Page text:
News from National Convention—STEM Education

One of the top topics at the 2015 National PTA Convention was STEM (Science, Technology, Engineering, and Math) education, as several panel discussions and workshops focused or touched on the topic. It is an important issue, as the US is producing fewer engineers and other STEM-related graduates at a time when the number of jobs in those fields are increasing. Here are some of the highlights about STEM education from the convention:

  • STEM turns students into creative problem solvers. This is important even if they are not going into a STEM-related field because real world problems in any field are not neat and tidy like they are in textbooks. Project-based learning in STEM, where students work on an open-ended project to apply what they have learned (e.g., an egg drop, mousetrap cars, catapults), are critical to students building those skills.
  • A child decides by the time they are in the sixth grade whether they are good in math and science or not. Therefore, it is critical that students engage with STEM curriculum early.
  • The children that are going into STEM majors in college are mainly those that have parents working in STEM fields. We need to break this cycle by exposing students to STEM early and to a variety of STEM role models.
  • When talking to your child about STEM, don’t limit your terms for those working in STEM fields to scientists, engineers, and mathematicians; use creators, makers, and innovators.
  • 90% of US schools do not offer any computer science courses.

The discussions on STEM were not limited to the problems and challenges. There are a tremendous number of STEM resources out there STEM_wide_clearfor students, parents, teachers, and schools.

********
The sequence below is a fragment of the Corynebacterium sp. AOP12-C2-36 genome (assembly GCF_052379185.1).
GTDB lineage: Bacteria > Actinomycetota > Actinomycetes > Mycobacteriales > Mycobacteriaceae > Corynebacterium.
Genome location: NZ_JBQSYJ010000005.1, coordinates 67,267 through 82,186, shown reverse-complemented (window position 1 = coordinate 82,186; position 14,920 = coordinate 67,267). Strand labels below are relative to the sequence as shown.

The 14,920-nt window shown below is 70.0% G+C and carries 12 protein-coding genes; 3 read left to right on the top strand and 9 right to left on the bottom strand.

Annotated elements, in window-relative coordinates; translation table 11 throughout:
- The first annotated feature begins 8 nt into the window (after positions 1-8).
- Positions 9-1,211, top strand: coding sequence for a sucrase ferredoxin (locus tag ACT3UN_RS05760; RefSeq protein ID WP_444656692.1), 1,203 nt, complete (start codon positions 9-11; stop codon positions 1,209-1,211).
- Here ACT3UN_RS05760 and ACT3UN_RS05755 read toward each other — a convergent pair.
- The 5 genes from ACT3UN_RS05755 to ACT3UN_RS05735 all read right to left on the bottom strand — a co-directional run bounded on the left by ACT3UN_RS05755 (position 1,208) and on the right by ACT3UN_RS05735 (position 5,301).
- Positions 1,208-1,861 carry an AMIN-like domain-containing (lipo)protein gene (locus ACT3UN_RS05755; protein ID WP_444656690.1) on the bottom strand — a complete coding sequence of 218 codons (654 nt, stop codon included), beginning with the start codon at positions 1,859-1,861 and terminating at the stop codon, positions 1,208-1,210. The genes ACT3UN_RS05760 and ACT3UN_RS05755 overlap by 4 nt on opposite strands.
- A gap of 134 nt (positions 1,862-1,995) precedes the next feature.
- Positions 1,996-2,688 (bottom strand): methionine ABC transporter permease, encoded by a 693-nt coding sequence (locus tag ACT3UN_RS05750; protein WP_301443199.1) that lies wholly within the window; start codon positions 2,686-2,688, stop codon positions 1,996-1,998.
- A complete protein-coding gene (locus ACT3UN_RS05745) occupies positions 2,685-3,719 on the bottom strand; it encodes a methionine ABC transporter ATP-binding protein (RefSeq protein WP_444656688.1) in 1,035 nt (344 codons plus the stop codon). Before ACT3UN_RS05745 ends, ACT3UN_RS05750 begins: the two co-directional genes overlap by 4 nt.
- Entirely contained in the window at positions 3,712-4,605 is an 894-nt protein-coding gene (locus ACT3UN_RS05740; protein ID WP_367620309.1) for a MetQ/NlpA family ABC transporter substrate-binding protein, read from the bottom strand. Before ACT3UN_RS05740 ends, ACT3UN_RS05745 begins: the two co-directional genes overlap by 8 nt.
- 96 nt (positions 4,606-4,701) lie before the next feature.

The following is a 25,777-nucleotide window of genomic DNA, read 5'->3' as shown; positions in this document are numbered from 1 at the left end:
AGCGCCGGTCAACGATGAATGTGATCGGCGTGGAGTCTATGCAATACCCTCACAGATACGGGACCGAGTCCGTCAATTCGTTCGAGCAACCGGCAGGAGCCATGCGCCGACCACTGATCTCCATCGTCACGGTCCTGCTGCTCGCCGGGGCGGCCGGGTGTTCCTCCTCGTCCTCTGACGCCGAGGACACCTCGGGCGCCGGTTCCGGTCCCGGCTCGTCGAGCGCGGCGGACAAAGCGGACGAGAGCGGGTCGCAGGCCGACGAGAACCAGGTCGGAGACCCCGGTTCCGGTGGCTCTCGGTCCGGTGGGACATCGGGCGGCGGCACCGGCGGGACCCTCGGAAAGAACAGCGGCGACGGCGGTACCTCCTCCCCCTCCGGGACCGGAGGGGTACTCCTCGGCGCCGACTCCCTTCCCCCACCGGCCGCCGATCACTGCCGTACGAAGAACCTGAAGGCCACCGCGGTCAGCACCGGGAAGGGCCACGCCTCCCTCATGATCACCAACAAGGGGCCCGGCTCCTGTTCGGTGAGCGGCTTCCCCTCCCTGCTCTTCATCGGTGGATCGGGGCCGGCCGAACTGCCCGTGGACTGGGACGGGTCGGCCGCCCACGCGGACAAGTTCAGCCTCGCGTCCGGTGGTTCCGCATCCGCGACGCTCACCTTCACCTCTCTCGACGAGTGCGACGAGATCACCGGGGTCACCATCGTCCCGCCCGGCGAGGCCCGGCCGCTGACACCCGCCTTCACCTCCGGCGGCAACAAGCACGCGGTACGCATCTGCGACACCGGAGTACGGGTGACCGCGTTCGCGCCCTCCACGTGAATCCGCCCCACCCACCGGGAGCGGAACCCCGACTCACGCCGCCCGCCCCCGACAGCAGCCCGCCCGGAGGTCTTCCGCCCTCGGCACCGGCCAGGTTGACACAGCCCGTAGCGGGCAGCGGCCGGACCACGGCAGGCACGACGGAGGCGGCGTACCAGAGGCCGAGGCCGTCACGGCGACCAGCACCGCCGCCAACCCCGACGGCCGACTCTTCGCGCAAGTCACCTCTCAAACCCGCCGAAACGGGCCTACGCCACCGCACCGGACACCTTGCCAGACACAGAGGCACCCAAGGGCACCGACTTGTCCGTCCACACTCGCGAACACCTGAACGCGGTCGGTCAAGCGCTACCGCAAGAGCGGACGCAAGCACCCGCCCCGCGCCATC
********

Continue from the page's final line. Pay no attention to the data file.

• Google for Education focuses largely on free resources for both teachers and students. Among these are:
    • Made w/ Code, an interactive coding site aimed at girls;
    • CS First, a set of free, easy-to-use computer science enrichment materials that can be used in the classroom or as an after-school club or program; and
    • Maker Camp, a free online creativity camp that also has over 1,000 real-world camps as well.
  • Discovery Education has a huge collection of STEM resources, including professional development for teachers, materials for a STEM Camp that could be used as an after-school program, and much more.
  • Project Lead the Way is a non-profit organization that creates ready-to-use STEM project-based learning curricula for elementary, middle school, and high school classes. School districts pay a flat fee to use the curriculum, and teachers attend a short, immersive training on how to teach the materials.
  • Hour of Code is a program to expose students to computer programming during Computer Science Education Week (December 7-13, 2015). The program includes complete how-to information for anyone leading an Hour of Code event, even if they have no programming experience (or even no computer!). Khan Academy, the online learning resource, also has an Hour of Code section set up for students to try at any time.
  • Many parents are struggling with helping their children with math under the new Illinois Learning Standards, as students are being taught many different methods to solve problems to increase their understanding. Howard County, Maryland schools have created the HCPSS Family Mathematics Support Center that provides parents with grade-specific and standard-specific help for math from kindergarten through high school algebra 2. Because both Maryland and Illinois have standards based on the Common Core State Standards, the materials developed by Howard County schools align with what your child in Illinois is learning as well.